9. FREQUENCY CV pot wiper to CV 3 pad on PCB white 7in
10. FREQUENCY CV pot CCW to INPUT 1 pot CCW black 3in
  (FREQUENCY CV pot CCW from RESONANCE pot CCW see above)    
11. INPUT 1 pot CW to INPUT 1 jack tip lug green 6in
12. INPUT 1 pot Wiper to AUDIO 1 pad on PCB white 8in
13. INPUT 1 pot CCW to RESONANCE CV pot CCW black 4in
  (INPUT 1 pot CCW from FREQUENCY  pot CCW see above)    
14. RESONANCE CV pot CW to RES CV jack tip lug green 6in
15. RESONANCE CV pot Wiper to Q-CV pad on PCB white 6in
16. RESONANCE CV pot CCW to INPUT 2  pot CCW black 3in
  (RESONANCE CV pot CCW from INPUT 1 pot CCW)    
17. INPUT 2 pot CW to INPUT 2 jack tip lug green 6in
18. INPUT 2 pot Wiper to AUDIO 2 pad on PCB white 8in
  (INPUT 2 pot CCW from RESONANCE CV pot CCW)    
19. OUTPUT jack tip lug to OUT pad on PCB white 10in
20. OUTPUT jack shank lug to 0V pad on PCB black 10in
21. OUTPUT jack shank lug to RES CV shank lug black 2in
  (RES CV jack tip lug from RESONANCE CV pot CW)    
  (RES CV jack shank lug from OUTPUT jack shank lug)    
22. RES CV jack shank lug to FREQ CV shank lug black 3in
  (FREQ CV jack tip lug from FREQUENCY CV pot CW)    
  (FREQ CV jack shank lug from RES CV jack shank lug)    
23. FREQ CV jack shank lug to 1V/OCT jack shank lug black 3in
24. 1V/OCT jack tip lug to CV 2 pad on PCB white 10in
  (1V/OCT jack shank lug from FREQ CV jack shank lug)    
25. 1V/OCT jack shank lug to INPUT 2 jack shank lug black 2in
  (INPUT 2 jack tip lug from INPUT 2 pot CW)    
  (INPUT 2 jack shank lug from 1V/OCT jack shank lug)    
26. INPUT 2 jack shank lug to INPUT 1 shank lug black 2in
  (INPUT 1 jack tip lug from INPUT 1 pot CW)    
  (INPUT 1 jack shank lug from INPUT 2 jack shank lug)    

Using the above table, we determined that of the above wires, connections 1., 3., 4., 6., 7., 9., 12., 15, 18., 19., 20., and 24 are to the PCB.  So we made a chart of those in a good soldering order to make it easy to refer to and we soldered them into the PCB before mounting it.

Connection Color Length
1. -9V pad on PCB to RESONANCE pot CW blue 3in
4. 0V pad on PCB to RESONANCE pot CCW blue 3in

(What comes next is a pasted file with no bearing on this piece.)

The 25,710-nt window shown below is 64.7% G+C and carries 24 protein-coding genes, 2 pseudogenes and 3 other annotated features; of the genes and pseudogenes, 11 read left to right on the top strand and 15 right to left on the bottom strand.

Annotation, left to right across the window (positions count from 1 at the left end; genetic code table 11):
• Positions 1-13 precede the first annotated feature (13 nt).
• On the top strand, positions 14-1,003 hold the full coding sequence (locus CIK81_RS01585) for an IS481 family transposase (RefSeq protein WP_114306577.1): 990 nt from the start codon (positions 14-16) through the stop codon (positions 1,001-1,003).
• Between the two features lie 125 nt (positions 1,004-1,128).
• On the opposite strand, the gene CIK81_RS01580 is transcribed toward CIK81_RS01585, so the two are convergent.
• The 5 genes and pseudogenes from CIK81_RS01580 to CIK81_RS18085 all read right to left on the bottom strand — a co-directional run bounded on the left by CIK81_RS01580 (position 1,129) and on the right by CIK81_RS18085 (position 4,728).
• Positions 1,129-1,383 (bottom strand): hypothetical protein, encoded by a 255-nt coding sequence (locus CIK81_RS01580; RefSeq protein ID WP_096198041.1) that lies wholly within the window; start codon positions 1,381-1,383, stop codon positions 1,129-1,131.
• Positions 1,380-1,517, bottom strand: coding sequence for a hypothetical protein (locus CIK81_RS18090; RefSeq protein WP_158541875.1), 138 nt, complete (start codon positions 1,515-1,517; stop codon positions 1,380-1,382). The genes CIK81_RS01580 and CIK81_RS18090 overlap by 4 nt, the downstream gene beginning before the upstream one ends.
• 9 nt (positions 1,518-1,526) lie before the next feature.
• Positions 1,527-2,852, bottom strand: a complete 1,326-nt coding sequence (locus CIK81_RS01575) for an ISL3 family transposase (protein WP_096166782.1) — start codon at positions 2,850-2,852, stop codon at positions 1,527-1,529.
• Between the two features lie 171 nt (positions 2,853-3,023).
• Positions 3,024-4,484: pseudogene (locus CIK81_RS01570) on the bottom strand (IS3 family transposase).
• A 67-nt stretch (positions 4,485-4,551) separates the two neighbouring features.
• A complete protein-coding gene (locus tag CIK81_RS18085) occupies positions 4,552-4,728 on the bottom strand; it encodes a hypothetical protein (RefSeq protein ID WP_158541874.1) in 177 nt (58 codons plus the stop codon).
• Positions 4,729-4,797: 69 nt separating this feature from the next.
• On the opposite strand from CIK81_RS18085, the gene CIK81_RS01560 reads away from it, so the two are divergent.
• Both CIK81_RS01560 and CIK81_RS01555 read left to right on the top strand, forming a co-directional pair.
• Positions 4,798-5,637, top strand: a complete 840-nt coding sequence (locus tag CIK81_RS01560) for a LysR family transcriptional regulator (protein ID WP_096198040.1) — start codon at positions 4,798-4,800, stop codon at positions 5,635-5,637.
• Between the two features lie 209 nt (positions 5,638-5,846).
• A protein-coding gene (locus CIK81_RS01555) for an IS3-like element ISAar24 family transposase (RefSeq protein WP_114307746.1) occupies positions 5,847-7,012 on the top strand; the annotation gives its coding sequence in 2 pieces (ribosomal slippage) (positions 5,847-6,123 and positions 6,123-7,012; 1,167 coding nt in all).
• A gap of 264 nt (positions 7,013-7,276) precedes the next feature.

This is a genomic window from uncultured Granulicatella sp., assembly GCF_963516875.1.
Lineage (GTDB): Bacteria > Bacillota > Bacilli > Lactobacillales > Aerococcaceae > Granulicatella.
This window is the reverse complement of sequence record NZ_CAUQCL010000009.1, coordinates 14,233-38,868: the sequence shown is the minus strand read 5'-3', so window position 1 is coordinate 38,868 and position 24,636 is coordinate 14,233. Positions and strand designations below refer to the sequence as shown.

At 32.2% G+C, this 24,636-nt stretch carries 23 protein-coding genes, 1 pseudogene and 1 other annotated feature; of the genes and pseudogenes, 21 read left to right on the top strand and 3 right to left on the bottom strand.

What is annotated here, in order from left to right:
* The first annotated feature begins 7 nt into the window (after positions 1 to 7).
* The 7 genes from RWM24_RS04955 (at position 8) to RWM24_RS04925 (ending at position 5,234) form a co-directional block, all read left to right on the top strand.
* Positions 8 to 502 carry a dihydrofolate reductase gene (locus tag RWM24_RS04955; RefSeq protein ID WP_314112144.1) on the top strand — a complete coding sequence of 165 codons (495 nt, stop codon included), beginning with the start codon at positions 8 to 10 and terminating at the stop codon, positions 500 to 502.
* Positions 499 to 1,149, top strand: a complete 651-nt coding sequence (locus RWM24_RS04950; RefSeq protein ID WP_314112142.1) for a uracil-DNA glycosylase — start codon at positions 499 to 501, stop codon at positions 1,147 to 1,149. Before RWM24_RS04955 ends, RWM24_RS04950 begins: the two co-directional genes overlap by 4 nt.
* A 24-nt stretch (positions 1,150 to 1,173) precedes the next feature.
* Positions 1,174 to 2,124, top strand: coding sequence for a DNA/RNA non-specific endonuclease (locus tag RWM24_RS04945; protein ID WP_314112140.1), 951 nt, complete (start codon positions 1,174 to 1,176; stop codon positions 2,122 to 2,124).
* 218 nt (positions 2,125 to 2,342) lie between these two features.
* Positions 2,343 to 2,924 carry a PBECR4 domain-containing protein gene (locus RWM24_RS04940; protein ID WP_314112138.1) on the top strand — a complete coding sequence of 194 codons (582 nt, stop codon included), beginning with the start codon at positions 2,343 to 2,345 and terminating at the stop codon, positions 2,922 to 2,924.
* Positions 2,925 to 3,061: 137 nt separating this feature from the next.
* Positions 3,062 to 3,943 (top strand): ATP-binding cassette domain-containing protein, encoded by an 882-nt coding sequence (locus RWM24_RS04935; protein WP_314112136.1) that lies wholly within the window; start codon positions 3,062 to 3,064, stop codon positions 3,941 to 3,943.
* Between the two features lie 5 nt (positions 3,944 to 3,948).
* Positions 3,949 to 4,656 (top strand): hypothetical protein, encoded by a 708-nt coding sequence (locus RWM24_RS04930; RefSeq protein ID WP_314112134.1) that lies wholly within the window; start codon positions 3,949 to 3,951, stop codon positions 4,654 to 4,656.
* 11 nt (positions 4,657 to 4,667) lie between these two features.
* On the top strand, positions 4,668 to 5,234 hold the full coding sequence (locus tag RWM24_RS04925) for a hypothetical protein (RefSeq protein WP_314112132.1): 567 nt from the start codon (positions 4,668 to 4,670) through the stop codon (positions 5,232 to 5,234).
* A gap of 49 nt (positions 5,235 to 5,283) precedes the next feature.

7. 12V pad on PCB to FREQUENCY pot CCW red 4-1/2in
3. Q-POT pad on PCB to RESONANCE pot Wiper blue 7in
15. Q-CV pad on PCB to RESONANCE CV pot Wiper white 6in
19. OUT pad on PCB OUTPUT jack tip lug white 10in
20. unmarked G pad on PCB next to AUDIO 1 pad OUTPUT jack shank lug black 10in
12. AUDIO 1 pad on PCB to INPUT 1 pot Wiper white 8in
18. AUDIO 2 pad on PCB to INPUT 2 pot Wiper white 8in
24. CV 2 pad on PCB to 1V/OCT jack tip lug white 10in
9. CV 3 pad on PCB to FREQUENCY CV pot wiper white 7in
6. FREQ-POT pad on PCB to FREQUENCY pot wiper blue 6in

ICs into Sockets

Mounting Bracket

We drilled holes into the mounting bracket for the PCB.  We used 1/4in spaces and 8-32 screws (the PCB accommodates #8 screws).

Mounting the PCB

Because we want to mount the PCB behind the panel like we do for all our other modules - on the right - and also we want the PCB to have the power header at the back with the -15 pin on top, we're mounting it upside-down.

Pots / Chicklets

We'll fix up the 10K linear and 50K log pots we got with Chicklets (from John Loffink).

The 25K pots are round ones - we'll wire directly to their lugs.

The Pots and Jacks

The Resonance, Frequency CV, and Resonance CV pots hold the mounting bracket to the panel.

Each of the pots with chicklets has a hex nut and lock washer on first, then they go through the hole.  The 25K pots' shafts were a little different and so we used two flat washers in stead of the hex nut, and then the lock washer.  It worked out fine.

Making the Connections

OK - step by step:

1. Resonance Pot - 10K lin

2. Frequency Pot - 10K lin

3. Frequency CV Pot - 25K lin

Be sure to slip the heat-shrink over the wires as req'd

4. Input 1 Pot - 50K log

5. Resonance CV Pot - 25K lin

Be sure to slip the heat-shrink over the wires as req'd

6. Input 2 Pot - 50K log

7. Output Jack

8. Resonance CV Jack

9. Frequency CV Jack

10. 1V/Oct Jack

11. Input 2 Jack

12. Input 1 Jack



to add a little strength


Construction Done


Set up / Testing

Use Notes


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We are self-proclaimed idiots and any use of this site and any materials presented herein should be taken with a grain of Kosher salt. If the info is useful - more's the better.  Bill and Will